“Another nonsurgical treatment is the intragastric balloon, which is a balloon that we insert inside one’s stomach by either gastroscopy or by swallowing and we later inflate with varying amounts of fluid. They stay in the stomach for any time from three months to a year and occupy a large space inside the stomach, meaning the patient can only manage to eat very small meals. The daily caloric intake is therefore reduced drastically and the expected weight loss with these balloons is around 12-25 kilograms.
“Surgical options are variable and include laparoscopic gastric banding, laparoscopic gastric bypass and laparoscopic sleeve gastrectomy. Gastric banding was a very common procedure in the early 2000s and probably the one most people have heard of. However, because of the large amount of weight regain many surgeons abandoned this procedure and currently it is infrequently used to treat obesity.”
Instead, it is the laparoscopic sleeve gastrectomy which is now the most common surgery worldwide and involves keyhole surgery of three-to-five cuts in the abdomen, whereby approximately 75 percent of the stomach is removed. Also removed is a specific part of the stomach, the fundus, which is in charge of secreting a specific hormone called ghrelin, which is responsible for inciting the feeling of being hungry and craving food. Therefore, the level of ghrelin is reduced in the body and cravings are suppressed.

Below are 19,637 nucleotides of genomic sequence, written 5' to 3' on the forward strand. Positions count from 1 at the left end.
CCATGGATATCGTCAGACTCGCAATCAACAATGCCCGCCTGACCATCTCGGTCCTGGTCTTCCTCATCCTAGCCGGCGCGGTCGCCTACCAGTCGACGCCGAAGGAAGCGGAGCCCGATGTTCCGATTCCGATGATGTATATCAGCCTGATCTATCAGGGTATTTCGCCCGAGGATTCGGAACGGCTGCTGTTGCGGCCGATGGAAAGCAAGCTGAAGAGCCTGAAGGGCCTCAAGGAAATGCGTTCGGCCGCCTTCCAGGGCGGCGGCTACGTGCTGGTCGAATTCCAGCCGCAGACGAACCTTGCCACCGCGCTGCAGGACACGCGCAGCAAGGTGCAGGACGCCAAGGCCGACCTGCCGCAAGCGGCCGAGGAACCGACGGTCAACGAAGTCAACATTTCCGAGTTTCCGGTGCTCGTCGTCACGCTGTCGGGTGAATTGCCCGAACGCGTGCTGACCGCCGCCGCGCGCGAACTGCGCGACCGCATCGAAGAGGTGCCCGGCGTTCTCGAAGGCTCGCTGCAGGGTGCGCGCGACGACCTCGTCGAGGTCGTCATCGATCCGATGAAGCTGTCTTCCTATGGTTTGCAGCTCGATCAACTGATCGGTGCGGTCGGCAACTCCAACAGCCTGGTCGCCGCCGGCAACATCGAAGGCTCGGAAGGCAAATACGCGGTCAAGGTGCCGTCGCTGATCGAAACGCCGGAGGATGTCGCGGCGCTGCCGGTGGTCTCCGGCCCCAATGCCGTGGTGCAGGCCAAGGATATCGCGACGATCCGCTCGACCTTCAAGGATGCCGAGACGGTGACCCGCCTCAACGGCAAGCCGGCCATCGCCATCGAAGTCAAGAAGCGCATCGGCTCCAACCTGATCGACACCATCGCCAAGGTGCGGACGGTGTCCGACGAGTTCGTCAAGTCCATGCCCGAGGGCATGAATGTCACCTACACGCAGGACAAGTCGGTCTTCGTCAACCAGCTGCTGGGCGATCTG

Despite the storied successes of various obesity treatments, Dr. Alderazi stresses, there is no magic button to solve all of a patient’s problems. “One of the most common misconceptions is that surgery means an instant and permanent change. However, it is merely the catalyst for a push in the right direction towards a healthier lifestyle, including regular exercise and a more controlled diet while drinking plenty of water,” he says.
However, with the expertise provided by Dr. Alderazi and the Middle East Hospital, coupled with the obvious visual change after treatment, almost all patients show a marked improvement in self-esteem, confidence and also commitment to their medical instructions.